Low-Dose CT Screening and Coronary Artery Calcification
Smoking impacts health beyond lung cancer, and coronary artery calcification is a common significant finding in low-dose CT for lung cancer screening.7 The link between coronary artery calcification and coronary artery disease is well established, and coronary artery calcification is a known independent predictor of future cardiovascular events. In one study, 25.9% of patients who underwent lung cancer screening with low-dose CT were found to have moderate to severe coronary artery calcification, and almost half of those identified went on to have further cardiac evaluation with other noninvasive diagnostic testing and/or referral to a cardiologist.8
Thus, identification of coronary artery calcification on screening studies represents an area of potential vulnerability, as there is still variation in the rates of further intervention and testing. As reporting of coronary artery calcification improves and becomes standardized in low-dose CT reports, management of patients with this significant risk factor may improve their health.
The study by Steiger et al focused on identifying radiographic emphysema as a possible signal for previously undiagnosed COPD and asserted that low-dose CT may serve as another modality to screen for early or asymptomatic disease. In addition to COPD and coronary artery disease, smoking is a well-established risk factor for stroke, aortic aneurysm, and peripheral vascular disease. Low-dose CT offers an opportunity to address tobacco use in current smokers and recent quitters. The ability to identify any smoking-related disease during screening provides important information for changing the trajectory of future health, with an emphasis on tobacco use treatment and cessation.
Prior to the COVID-19 pandemic, telehealth research began to investigate novel ways of deploying smoking cessation services.9 Since the pandemic, the promise and possibilities of remote technologies to deliver health care have accelerated greatly, and behavioral counseling interventions conducted via telehealth (telephone or video) are well suited to these new modes of care, particularly in the context of low-dose CT. Future research should take advantage of innovative changes implemented during the public health crisis.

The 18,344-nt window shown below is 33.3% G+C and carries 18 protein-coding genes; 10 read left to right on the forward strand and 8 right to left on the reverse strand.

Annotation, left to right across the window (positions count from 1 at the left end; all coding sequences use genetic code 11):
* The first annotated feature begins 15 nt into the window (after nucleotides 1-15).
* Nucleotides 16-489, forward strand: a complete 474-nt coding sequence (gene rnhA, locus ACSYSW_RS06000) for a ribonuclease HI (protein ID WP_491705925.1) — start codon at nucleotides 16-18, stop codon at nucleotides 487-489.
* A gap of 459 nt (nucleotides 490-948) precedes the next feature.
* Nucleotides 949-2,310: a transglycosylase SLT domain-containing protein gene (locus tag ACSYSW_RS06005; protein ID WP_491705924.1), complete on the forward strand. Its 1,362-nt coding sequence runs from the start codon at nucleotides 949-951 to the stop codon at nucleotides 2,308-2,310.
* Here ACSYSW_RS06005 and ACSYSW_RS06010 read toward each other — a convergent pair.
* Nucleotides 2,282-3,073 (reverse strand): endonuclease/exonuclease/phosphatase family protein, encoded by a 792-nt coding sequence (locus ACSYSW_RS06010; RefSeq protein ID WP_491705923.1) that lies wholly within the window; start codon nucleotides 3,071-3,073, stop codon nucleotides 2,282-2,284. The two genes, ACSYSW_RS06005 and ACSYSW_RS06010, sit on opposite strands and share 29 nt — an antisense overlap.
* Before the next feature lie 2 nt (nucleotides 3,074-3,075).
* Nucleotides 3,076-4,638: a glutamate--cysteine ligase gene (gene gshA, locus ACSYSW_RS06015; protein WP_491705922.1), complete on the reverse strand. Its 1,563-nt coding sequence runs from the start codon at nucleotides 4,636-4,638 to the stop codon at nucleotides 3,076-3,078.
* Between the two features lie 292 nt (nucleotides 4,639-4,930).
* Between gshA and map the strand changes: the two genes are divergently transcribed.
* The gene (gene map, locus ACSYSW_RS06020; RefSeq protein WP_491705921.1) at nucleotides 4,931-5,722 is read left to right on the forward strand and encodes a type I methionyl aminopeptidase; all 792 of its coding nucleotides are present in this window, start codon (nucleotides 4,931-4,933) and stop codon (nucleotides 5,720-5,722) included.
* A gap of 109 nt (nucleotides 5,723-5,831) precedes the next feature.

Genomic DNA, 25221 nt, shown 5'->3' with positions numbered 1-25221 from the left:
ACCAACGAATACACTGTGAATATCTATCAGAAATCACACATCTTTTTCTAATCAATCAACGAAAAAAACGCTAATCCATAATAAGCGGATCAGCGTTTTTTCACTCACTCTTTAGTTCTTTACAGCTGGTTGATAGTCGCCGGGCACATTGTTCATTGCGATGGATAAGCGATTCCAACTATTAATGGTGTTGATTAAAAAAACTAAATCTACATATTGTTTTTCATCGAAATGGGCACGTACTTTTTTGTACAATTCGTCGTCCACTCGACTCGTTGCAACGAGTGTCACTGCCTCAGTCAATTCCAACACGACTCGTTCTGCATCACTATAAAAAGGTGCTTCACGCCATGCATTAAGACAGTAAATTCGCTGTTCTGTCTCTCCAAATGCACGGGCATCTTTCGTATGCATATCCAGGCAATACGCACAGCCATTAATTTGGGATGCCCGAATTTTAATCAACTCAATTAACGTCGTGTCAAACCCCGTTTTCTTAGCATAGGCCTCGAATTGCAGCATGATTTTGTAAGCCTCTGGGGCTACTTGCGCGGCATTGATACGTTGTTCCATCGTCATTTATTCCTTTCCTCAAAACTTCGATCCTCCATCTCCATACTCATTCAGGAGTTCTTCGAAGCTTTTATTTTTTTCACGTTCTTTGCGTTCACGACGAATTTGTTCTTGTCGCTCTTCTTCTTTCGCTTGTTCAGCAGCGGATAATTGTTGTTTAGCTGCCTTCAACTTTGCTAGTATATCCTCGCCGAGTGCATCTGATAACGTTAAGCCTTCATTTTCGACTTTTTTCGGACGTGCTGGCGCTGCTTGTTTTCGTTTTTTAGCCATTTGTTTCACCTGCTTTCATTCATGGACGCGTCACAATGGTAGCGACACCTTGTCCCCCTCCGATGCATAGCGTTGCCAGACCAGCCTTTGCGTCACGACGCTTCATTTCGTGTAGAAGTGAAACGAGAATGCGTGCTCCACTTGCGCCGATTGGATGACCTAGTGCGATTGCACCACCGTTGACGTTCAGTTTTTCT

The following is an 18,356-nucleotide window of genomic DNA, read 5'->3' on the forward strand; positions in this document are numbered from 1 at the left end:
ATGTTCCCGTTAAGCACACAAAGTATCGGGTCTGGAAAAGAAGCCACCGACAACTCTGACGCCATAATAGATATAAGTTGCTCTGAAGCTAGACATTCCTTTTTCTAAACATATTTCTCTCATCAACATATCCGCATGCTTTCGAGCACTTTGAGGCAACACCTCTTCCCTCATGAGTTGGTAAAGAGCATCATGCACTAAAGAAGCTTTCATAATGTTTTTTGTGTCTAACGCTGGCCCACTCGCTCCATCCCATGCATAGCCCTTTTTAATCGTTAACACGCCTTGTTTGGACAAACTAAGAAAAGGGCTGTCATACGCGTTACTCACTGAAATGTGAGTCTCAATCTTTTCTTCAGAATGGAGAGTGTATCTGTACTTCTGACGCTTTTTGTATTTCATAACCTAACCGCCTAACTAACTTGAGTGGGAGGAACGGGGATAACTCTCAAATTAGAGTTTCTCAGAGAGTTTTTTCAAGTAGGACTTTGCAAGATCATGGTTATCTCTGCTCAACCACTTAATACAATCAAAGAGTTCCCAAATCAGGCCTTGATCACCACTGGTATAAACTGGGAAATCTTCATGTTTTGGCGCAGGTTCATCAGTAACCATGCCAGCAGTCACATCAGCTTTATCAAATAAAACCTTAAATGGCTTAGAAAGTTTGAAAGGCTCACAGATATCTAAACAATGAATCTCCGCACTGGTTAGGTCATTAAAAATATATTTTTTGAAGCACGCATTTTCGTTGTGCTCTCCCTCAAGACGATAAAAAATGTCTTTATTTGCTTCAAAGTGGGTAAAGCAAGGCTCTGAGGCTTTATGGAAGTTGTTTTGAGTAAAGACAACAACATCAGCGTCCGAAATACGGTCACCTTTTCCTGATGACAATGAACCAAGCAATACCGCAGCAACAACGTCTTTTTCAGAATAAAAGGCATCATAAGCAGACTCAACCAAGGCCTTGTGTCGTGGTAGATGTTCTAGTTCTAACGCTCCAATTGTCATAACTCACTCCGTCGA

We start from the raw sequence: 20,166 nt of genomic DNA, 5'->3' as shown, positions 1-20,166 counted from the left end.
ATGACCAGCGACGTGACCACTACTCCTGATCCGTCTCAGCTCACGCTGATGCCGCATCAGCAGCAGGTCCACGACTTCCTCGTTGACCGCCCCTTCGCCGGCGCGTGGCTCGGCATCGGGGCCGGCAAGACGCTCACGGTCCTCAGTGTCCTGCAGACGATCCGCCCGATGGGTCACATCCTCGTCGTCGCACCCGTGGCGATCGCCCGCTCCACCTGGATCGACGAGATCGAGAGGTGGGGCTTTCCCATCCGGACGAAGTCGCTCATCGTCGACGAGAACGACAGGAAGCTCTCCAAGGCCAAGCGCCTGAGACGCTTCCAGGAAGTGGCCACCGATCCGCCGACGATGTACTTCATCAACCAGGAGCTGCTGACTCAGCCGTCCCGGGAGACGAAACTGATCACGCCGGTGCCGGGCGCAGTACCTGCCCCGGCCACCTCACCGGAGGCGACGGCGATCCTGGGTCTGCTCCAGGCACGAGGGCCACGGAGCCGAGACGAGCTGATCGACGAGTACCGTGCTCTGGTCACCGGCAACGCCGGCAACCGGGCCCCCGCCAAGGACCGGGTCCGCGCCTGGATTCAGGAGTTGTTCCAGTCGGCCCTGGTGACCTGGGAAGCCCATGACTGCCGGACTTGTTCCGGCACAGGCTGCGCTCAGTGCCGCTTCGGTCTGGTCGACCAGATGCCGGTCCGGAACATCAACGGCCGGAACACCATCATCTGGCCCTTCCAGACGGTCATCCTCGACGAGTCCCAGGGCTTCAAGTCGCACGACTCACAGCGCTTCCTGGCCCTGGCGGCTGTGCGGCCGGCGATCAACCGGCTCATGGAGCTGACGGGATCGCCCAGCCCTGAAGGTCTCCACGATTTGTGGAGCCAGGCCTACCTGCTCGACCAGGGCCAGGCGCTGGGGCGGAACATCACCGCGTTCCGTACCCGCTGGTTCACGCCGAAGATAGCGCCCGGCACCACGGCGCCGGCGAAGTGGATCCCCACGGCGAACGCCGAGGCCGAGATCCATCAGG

“In addition to reducing lung cancer mortality, expanded screening criteria hold the promise of finding early changes such as emphysema and coronary artery calcification.”— Inga T. Lennes, MD, MPH, MBA
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The Smoking Cessation at Lung Examination (SCALE) collaboration is an initiative sponsored by the National Cancer Institute to conduct research on tobacco use treatment in low-dose CT–eligible smokers with a 30 or more pack-year history. The data generated in the SCALE initiative will be valuable to draw connections between smoking cessation rates and low-dose CT deployment as well as to design successful interventions.10
Although the I-ELCAP population in the Steiger et al study included younger patients (≥ age 40) with a current or former smoking history, until recently, the U.S. Preventive Services Task Force (USPSTF) guidelines recommended screening with low-dose CT for patients between the ages of 55 and 80 with a 30-pack year smoking history. In March 2021, the USPSTF issued new guidelines to include younger patients, between the ages of 50 and 80, with a lower, 20-pack year, smoking history.